The stunning coastal temple of Pura Tanah Lot is located in Tabanan in South Bali and is an important part of Balinese spiritualism. Perched on an massive offshore rock, the dramatic location and myths surrounding the temple make it a must-see pilgrimage for countless local and international visitors every year.
Tanah Lot, meaning 'earth' and 'sea', is said to date from the 15th century and also has Hindu significance. Its precarious position has meant the site has undergone significant restoration to conserve the temple and rock since the late 1980s. Entry to the temple is forbidden unless praying however the temple backdrop, rather than the structure itself, is the main attraction especially at sunset. When the tide is high it can appear as if the temple is floating in the sea, whereas at low tide, a pathway allows people to walk to Tanah Lot. The erosion beneath the rock has given rise to the belief that the poisonous sea snakes which reside within the sea caves protect the temple. Tanah Lot is one of eight sea temples and monuments built around the Balinese coast.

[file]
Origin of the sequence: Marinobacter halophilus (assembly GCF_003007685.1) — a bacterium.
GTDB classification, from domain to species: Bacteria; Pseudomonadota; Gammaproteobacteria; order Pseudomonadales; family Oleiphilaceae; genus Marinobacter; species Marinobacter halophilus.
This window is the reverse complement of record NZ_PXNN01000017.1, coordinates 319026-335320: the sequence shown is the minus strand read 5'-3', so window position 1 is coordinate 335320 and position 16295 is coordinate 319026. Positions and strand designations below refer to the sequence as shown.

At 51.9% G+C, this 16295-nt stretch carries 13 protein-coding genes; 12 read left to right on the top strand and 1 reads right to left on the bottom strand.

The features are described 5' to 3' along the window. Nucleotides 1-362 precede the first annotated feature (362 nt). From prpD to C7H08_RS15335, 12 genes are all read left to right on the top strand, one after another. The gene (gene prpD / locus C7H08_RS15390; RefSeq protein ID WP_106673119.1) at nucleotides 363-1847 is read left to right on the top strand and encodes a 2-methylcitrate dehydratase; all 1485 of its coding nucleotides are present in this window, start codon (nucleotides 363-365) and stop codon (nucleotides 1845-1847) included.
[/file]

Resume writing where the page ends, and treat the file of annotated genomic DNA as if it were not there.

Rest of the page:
To reach Tanah Lot, there are Balinese-style art markets with souvenirs and crafts to navigate through which cover each side of the path to the sea. The cliff areas near the temple are also home to several tourist facilities including a hotel, restaurants, two information centres, a rest area and the Surya Mandala Cultural Park, located 10 minutes from Pura Tanah Lot. The park hosts the nightly Kecak Fire Dance Performance of the Balinese folk dance at 7pm after the sun has set over Tanah Lot. Tickets are IDR50,000 each.
As it is a popular attraction, most tours include Tanah Lot in their itineraries. To visit on your own, Pura Tanah Lot is a 45-minute drive from Kuta, Legian and Seminyak in South Bali and 40 minutes' drive from Ubud. Entry to the temple area is IDR30,000 for adults and IDR15,000 for children plus parking fees.